He also appreciates a youthful appearing animal, regardless of which species he is judging, and said he feels that exhibitors have gotten wrapped up in feeding their show stock too long for “real world” or industry standards just to meet certain criteria such as bone. He is not looking for a big square-headed, short-necked, round-boned lamb that would not fit into the industry. 

“In the show world, I like an animal to look youthful and one that looks like it grew because it had the genetics to grow, not because they finally weighed 140 pounds, at 18 months old, in the case of a market lamb,” Schaake said. “The reflection is that we are chasing something that doesn’t make sense – like big bone. And when I see a calf being born with big bone, I’m running for the calf jacks!” 

He evaluates breeding ewes much the same way, but with even more emphasis on skeletal design, rib shape and structure because there are a lot of heavy muscled rams that will contribute their genetics to create heavy muscled offspring. He reminds exhibitors that length of neck is often an indicator of length of loin, so a long-necked lamb or ewe is desirable.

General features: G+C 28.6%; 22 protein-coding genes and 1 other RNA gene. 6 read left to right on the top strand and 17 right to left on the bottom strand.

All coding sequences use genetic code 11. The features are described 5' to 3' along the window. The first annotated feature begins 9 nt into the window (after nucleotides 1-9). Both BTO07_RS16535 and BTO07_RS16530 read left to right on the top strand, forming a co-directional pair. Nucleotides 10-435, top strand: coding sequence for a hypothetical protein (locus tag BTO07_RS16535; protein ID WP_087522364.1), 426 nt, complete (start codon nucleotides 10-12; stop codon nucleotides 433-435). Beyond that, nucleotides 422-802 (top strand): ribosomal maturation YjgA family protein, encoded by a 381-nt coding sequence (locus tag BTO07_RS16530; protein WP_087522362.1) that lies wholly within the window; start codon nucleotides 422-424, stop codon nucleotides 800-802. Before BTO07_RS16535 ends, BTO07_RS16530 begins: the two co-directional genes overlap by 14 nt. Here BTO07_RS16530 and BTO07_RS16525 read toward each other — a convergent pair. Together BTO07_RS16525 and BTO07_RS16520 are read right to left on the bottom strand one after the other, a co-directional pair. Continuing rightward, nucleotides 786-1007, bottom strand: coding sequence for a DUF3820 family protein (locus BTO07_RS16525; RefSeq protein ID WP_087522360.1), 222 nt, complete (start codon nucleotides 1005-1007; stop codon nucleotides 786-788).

Make an Impression 

“I always told Shilo I wanted that lamb to look like a thoroughbred getting ready to load into the gate at the Kentucky Derby. That’s what I want to see when they hit the ring. A lamb with presence that says, ‘look at me. I’m the one!’”  

Schaake said that first impression into the ring is crucial when he is evaluating a class of lambs, and he admits it is often to the advantage to the older or taller exhibitors who have better control over their lambs. But his advice to overcome that is to practice at home every day. Every time you practice, he advises to keep that lamb’s head popped up so they are used to walking with it that way, which helps with that first impression that he is looking for. He also feels it is better to evaluate the lambs on the move when perhaps the showmanship is slightly taken out of the equation.